Psychonomic Science

, Volume 7, Issue 10, pp 375–376 | Cite as

Eye contact, pupil dilation, and personal preference

  • John W. Stass
  • Frank N. WillisJr.
Human Learning and Thinking Social Processes

Abstract

Subjects were asked to choose partners for experiments. The available partners differed in eye-contact or in pupil dilation. Subjects of both sexes were more likely to choose partners with eye-contact during an introduction. Males were more likely to choose female available partners with dilated pupils. Similarly females chose male partners with dilated pupils.

References

  1. Argyle, M., & Dean, J. Eye-contact, distance, and affiliation. Sociometry, 1965, 28, 289–304.PubMedCrossRefGoogle Scholar
  2. Exline, R. V. Effects of sex, norms, and affiliative motivation upon accuracy of interpersonal preferences. J. Pers., 1960, 28, 397–412.CrossRefGoogle Scholar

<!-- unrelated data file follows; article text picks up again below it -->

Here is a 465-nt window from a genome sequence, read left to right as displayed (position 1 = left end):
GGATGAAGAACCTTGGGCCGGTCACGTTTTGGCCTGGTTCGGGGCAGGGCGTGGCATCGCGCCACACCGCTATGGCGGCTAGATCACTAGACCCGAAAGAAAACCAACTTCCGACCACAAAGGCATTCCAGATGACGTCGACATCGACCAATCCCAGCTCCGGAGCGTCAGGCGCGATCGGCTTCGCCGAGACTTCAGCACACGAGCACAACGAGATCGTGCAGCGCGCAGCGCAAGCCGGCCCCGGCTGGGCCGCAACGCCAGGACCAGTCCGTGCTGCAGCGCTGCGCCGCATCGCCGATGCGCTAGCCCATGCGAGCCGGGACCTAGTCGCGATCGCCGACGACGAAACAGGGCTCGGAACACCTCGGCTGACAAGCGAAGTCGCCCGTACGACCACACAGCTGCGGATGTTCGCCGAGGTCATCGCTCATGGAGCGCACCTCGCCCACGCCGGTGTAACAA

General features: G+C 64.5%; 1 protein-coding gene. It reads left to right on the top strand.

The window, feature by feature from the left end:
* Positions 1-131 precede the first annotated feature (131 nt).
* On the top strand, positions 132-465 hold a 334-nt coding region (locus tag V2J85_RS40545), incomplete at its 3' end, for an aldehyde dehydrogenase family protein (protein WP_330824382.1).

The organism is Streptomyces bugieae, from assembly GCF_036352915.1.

3. Exline, R. V. Explorations in the process of persons perception: Visual interaction in relation to competition, sex, and need for affiliation. J. Pers., 1963, 31, 1–20.CrossRefGoogle Scholar
  4. Exline, R. V., et al. Visual behavior in a dyad as affected by interview content and sex of respondent. J. Pers. soc. Psychol., 1965, 1, 201–209.CrossRefGoogle Scholar
  5. Gibson, J. J., & Pick, A. D. Perception of another’s looking behavior. Amer. J. Psychol., 1963, 76, 386–394.PubMedCrossRefGoogle Scholar
  6. Hess, E. H. Attitude and pupil size. Scient. American, 1965, 212, 46–54.CrossRefGoogle Scholar

Copyright information

© Psychonomic Press 1967

Authors and Affiliations

  • John W. Stass
    • 1
  • Frank N. WillisJr.
    • 1
  1. 1.University of MissouriKansas CityUSA

Personalised recommendations